Stories and Worldviews

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Blogs

March 4, 2011

Sometimes I think we don't give stories enough credit. I, for one, love stories. But by the time the public education system has had its way, people lose their imagination. And they relegate stories to children and teenagers. Or to illustrations to be explained. But there has been a loss along the way. 

I love that Jesus loved to teach in stories. It wasn't the only way he taught, but it was definitely a good part of his ministry. And stories are truly a great teaching method - they force you to listen (because you want to know the next part), they use your imagination (and it wouldn't hurt to use it more), and they activate your memory in a way that facts, details, and lectures don't. Just think back over the past few sermons you've heard - do you remember the three points? Or do you remember the stories?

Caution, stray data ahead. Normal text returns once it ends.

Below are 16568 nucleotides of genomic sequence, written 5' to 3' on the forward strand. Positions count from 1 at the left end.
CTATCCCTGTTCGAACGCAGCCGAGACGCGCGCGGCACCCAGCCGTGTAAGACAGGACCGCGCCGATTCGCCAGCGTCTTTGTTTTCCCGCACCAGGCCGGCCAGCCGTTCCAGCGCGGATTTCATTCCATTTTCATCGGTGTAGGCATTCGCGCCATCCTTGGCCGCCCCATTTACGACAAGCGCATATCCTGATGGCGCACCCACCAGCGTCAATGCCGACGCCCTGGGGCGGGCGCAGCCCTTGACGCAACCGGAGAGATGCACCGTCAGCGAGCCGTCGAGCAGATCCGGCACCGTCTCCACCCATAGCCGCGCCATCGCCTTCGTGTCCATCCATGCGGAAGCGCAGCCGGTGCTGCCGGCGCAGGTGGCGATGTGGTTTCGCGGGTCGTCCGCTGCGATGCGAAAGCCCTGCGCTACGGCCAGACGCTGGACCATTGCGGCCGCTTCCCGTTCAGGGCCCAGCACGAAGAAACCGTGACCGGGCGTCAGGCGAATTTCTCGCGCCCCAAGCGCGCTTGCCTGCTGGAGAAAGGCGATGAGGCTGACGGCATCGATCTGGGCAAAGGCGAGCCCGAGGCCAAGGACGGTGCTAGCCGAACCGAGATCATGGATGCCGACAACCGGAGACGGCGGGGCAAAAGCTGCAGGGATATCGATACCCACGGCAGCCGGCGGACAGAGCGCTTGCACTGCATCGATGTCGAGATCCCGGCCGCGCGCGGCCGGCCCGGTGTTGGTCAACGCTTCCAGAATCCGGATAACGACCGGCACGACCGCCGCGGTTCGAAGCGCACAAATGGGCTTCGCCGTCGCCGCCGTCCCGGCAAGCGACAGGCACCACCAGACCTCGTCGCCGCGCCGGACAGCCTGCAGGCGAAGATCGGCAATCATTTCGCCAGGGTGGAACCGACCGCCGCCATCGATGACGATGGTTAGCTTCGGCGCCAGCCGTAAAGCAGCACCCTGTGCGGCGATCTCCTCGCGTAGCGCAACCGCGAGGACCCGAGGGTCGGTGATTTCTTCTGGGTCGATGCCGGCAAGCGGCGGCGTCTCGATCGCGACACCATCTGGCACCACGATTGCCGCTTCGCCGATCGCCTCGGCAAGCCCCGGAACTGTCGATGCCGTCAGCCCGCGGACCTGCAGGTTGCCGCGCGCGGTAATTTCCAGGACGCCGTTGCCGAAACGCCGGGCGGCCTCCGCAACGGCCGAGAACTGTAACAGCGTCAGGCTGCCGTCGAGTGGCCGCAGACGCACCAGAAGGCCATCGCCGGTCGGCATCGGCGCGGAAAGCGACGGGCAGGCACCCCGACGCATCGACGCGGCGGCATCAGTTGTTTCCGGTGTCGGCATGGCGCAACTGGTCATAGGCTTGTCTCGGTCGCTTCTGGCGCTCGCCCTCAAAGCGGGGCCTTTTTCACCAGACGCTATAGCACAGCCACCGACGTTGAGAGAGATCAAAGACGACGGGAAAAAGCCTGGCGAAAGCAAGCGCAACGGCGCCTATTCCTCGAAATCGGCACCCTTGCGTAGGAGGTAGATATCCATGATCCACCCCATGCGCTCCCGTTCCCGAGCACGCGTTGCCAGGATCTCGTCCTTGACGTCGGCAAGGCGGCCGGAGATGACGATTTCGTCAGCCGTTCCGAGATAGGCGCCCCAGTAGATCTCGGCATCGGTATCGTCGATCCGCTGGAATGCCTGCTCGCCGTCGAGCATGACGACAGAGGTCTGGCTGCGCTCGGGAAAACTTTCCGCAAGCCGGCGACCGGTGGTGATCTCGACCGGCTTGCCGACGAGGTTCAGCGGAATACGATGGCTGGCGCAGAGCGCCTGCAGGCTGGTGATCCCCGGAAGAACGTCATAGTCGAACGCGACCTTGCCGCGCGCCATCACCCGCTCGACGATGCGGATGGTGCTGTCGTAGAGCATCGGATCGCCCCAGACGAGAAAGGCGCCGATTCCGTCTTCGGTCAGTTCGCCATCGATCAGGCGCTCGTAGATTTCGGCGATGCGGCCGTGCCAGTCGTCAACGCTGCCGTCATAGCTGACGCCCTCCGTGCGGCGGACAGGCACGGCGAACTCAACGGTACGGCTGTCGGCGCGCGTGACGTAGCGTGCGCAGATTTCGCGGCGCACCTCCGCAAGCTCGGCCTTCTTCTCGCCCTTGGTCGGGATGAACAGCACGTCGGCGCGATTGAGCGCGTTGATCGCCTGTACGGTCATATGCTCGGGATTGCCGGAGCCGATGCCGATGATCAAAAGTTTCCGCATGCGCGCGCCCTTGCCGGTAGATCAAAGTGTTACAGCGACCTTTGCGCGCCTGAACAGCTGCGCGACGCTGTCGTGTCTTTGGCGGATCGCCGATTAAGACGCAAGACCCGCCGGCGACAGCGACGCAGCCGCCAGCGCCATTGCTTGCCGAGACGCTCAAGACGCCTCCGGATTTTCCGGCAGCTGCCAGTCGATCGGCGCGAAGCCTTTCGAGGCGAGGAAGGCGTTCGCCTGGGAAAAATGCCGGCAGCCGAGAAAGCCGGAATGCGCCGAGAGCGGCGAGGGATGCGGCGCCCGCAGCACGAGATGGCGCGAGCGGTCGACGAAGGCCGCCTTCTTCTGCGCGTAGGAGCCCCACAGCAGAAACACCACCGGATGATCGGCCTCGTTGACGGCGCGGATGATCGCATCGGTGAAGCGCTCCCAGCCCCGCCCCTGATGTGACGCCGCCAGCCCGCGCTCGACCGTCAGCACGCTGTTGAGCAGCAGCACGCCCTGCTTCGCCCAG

If someone asks you, "Who are you?" what's your usual response? Usually the response is to start listing things you've done or things you have - your accomplishments, your job, your education, your family. True, these things are a part of who we are. But are they foundational? If we changed jobs, would we still be who we are? If we hadn't accomplished anything, would we be nothing? What are we basing our identities on? While we answer the question with things that, truth be told, are negotiable or replaceable, I believe we base who we actually are on our stories. 

What do I mean by "stories"? I mean our foundations, our worldviews. These are the stories that we hold true, that define who we are - where we've been and where we're going. They're more than a resume, they're the core of our being. 

So, what are your stories? What truths do you hold onto that define your reality?

Taking Heart,

Paul

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